Friday, April 12, 2024

Barclays Africa profit growth slows as SA economy sinks

Barclays Africa Group Ltd on Friday reported a 7 percent rise in half-year profit, a slower growth rate as neighbouring South Africa’s economy continues to sink. 

The group’s financial results for the first half of 2016 which were made public on Friday shows that its headline earnings in South Africa rose 3 percent to R5.9 billion and the rest of Africa rose 33 percent to R1.3 billion.  

Barclays Africa Group Deputy Chief Executive David Hodnett told Sunday Standard on Friday that the group is facing difficult trading conditions which vary with each country across the African region. 

Sluggish economic growth in most countries where Barclays Africa has operations continues to weigh heavily on the bank’s profitability. 

“For Botswana and Zambia there is uncertainty over commodities while South Africa the economy is expected to register zero growth”, Hodnett said Friday. 

South Africa, business confidence remains weak, and the combination of weak job growth, higher inflation and rising interest rates have placed a strain on consumer finances. GDP growth in South Africa is expected to continue to weaken in 2016 and recover slowly in 2017. Similarly, average GDP growth in the Rest of Africa presence countries is expected to be the lowest since 2002.

In Botswana the International Monetary Fund (IMF) has projected that the domestic economy will expand by 3.7 percent in 2016 compared to an estimated 0.3 percent contraction in 2015. The IMF says Botswana will experience a gradual economic recovery in the next three years, based on an expected gradual increase in diamond prices and fiscal stimulus.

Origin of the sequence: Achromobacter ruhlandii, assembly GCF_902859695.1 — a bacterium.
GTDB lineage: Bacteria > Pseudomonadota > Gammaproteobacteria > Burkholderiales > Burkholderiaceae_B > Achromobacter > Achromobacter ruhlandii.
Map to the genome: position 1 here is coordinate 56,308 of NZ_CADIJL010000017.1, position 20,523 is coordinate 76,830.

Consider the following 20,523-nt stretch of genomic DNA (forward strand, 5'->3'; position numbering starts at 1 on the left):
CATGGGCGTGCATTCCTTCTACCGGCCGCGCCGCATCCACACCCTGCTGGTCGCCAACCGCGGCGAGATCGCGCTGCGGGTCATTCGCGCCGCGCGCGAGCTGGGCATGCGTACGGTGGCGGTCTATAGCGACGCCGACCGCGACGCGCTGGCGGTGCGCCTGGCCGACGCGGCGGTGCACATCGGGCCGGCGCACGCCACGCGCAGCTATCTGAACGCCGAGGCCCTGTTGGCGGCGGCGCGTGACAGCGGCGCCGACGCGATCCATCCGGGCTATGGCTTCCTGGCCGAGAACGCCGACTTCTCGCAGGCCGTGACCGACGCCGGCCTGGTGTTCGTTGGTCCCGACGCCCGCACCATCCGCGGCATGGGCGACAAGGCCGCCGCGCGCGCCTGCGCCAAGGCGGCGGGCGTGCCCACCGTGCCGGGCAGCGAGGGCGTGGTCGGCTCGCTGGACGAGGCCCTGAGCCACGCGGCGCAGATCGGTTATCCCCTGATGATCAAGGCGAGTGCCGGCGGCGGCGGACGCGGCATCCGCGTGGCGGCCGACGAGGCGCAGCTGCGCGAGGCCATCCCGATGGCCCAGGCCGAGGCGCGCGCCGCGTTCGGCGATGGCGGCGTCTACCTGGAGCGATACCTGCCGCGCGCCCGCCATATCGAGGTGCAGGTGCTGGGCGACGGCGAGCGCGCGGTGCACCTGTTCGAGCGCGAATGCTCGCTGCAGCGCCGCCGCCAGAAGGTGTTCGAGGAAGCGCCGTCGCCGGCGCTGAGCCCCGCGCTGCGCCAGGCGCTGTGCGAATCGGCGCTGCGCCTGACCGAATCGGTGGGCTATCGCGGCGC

After a rapid recovery from the 2009 downturn, Botswana’s GDP growth is estimated to have turned slightly negative in 2015 owing to a decline in global demand for diamonds and copper. At the same time, non-mining activities, while recording positive growth over the year, remained subdued owing to spillovers from lower mining activity, a regional drought, and electricity and water shortages.

Meanwhile following their announcement on 1 March, Barclays PLC says it continues to explore strategic and capital market opportunities to reduce its shareholding in Barclays Africa to achieve regulatory deconsolidation. 

“The first sale tranche of 12.2% was successfully concluded on 5 May and reduced Barclays PLC’s shareholding to 50.1%. Barclays Africa continues to work closely with Barclays PLC, including planning for the operational separation of the two businesses in order to preserve value for all stakeholders.”


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